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  • Q&A with Australian Health Practitioners

    What is the biggest obstacle for people in therapy?

  • Find a professional to answer your question

  • 2


    My research interests include immunology and the mechanisms of amyloid formation. The latter has implications for people who are dealing with Alzheimer's Disease, Parkinson's Disease … View Profile

    This is a very hard question which I doubt has a “right” answer.

    For me, writing as somebody who is in remission from depression, the most important thing has been to find mental health professionals (psychiatrists and clinical psychologists) with whom I can develop rapport/empathy (or mutual respect) with.

    For example, my first psychiatrist, though doubtless a fine clinician, had zero empathy with me.

    That was a big “obstacle” for me so I sacked her.

    Apart from that (and I am not seeking to invalidate you here) another “obstacle” can be an expectation that mental health professionals have “magic bullets” which their clients can passively consume.

    It does not work that way - recovery from any mental illness is an active process which requires (sometimes hard) work from a client as well as rapport between him/her and his/her care team.

  • 2


    Marian Spencer Counselling is a private practice located in Cornubia, South East QLD, and offers services Specifically for Women. I am a graduate member of … View Profile

    The biggest obstacle (generally) for people in therapy I have found, is that of trust.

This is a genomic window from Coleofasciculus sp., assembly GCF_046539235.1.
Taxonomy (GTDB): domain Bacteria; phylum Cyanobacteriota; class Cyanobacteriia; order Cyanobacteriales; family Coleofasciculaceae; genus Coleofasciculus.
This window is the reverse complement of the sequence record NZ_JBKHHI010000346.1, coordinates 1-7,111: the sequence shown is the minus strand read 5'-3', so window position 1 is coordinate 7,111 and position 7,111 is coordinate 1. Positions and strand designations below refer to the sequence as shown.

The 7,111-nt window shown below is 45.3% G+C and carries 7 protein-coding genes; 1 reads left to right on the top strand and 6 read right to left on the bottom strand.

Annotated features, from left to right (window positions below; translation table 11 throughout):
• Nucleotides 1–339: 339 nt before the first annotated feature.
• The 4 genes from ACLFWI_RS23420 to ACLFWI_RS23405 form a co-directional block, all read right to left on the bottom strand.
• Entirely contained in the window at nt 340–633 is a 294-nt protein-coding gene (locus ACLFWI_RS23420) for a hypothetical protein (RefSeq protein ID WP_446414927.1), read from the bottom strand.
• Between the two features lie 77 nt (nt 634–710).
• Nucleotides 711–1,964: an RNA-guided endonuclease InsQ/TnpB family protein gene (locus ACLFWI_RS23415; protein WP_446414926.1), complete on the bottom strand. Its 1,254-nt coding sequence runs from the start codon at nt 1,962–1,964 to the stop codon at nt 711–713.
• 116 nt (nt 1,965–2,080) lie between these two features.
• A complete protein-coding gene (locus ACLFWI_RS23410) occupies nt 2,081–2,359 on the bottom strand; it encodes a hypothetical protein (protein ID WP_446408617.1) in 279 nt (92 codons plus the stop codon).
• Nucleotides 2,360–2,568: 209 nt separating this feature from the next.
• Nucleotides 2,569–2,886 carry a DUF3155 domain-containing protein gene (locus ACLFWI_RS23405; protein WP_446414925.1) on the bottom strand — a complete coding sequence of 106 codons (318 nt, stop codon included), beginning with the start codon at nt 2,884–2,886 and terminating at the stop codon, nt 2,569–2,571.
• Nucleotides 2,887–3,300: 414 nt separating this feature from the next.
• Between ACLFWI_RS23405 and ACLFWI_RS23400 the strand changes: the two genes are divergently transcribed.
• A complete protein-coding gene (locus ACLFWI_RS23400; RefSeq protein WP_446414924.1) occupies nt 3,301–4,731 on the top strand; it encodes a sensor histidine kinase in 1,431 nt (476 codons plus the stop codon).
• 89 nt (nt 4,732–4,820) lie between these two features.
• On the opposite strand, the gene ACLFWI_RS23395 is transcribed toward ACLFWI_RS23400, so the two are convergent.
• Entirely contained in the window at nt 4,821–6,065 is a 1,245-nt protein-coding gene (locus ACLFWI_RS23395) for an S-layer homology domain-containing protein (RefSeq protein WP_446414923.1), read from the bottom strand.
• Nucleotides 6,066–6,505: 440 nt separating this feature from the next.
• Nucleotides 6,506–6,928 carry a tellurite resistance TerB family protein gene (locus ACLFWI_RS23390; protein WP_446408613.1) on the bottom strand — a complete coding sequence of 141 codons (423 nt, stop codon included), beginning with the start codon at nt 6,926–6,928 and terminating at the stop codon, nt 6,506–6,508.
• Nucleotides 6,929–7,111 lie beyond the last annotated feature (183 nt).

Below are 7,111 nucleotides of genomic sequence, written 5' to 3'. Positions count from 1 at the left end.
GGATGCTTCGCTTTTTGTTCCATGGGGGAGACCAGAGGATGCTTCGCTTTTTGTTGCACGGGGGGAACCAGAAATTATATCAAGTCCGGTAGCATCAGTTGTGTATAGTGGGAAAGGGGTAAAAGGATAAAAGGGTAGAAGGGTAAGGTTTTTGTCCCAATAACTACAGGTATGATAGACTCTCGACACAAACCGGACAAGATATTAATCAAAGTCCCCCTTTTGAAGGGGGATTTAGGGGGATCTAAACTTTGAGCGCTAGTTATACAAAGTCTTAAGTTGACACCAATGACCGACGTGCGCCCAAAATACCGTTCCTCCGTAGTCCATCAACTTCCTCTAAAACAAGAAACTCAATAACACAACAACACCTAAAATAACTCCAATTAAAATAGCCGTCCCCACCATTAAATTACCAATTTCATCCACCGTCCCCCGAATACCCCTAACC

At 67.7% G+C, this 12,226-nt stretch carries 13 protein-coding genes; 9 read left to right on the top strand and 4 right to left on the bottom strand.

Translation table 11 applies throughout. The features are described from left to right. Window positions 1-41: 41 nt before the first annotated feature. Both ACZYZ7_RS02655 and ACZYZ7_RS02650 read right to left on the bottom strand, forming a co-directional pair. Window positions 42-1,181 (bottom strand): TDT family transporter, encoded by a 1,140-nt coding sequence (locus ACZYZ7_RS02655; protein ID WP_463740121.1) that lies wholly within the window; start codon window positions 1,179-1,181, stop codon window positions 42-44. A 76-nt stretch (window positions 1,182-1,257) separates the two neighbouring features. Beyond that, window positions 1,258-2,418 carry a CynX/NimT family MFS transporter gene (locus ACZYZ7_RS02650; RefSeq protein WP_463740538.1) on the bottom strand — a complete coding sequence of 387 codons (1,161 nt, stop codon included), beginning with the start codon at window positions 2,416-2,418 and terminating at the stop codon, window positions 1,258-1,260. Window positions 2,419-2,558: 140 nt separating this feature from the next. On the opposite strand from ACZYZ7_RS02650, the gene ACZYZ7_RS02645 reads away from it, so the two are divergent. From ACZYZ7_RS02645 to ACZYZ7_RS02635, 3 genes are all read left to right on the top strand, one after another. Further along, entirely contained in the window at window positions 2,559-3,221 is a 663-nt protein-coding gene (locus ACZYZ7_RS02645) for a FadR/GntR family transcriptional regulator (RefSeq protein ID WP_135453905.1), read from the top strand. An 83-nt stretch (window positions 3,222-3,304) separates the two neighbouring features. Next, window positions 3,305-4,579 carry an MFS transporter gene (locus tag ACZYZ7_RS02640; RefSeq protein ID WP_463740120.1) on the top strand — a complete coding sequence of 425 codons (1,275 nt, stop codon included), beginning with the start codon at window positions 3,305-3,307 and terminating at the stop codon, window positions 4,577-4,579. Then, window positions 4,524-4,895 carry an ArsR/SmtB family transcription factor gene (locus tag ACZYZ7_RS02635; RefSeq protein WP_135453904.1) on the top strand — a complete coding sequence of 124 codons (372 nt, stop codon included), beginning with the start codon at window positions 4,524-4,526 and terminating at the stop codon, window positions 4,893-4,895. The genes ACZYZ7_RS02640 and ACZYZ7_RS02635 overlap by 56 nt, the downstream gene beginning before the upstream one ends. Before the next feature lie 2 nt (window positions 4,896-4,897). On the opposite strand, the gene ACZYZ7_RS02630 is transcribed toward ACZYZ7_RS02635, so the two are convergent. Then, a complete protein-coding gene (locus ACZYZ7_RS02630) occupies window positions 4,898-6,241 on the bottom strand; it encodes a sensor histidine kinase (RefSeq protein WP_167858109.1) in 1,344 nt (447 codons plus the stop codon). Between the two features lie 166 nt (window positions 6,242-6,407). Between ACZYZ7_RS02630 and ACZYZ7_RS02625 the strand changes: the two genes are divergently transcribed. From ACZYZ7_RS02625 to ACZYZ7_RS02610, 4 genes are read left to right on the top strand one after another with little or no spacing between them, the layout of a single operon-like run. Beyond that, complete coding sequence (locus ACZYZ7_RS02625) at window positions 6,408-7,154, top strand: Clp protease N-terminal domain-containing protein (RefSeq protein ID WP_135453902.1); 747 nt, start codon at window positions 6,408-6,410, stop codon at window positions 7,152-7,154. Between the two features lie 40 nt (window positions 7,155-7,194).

Many clients initially are scared to be open and honest about sharing their problems with somebody they have just met.  At this point in time, they do not know if they can trust the counsellor to keep their issues or concerns private and confidential.

    Sometimes clients view seeking therapy or reaching out for help as a weakness and do not know if they can trust the counsellor not to take advantage of their situation.  I strongly believe that reaching out for help is not a weakness, it's an amazing strength and something to be commended.

    Once clients have taken that first step into counselling it is then up to the counsellor to start building a rapport with the client.  This usually starts with the offer of a safe, caring, supportive, non judgemental and empathic environment to help the client feel comfortable.  Should the counsellor be successful in achieving this, then trust in the counsellor usually follows.

  • 1


    Dr Paul McQueen

    Clinical Psychologist, Psychologist

    A common obstacle in therapy is that many times the things that are causing us the biggest problems are directly related to the things that provide us relief from our problems. For example, for a person suffering depression staying in bed all day may feel like the only way to get some slight relief from their persistent sadness. Yet, at the same time, staying in bed is keeping them isolated from social supports that could play an important part in their recovery. Since therapy usually involves changing these unhelpful patterns in one way or another, therapy can be at times very uncomfortable. Because of this I often caution clients that “it gets worse before it gets better.” It is important to stick through the discomfort to reap the rewards.

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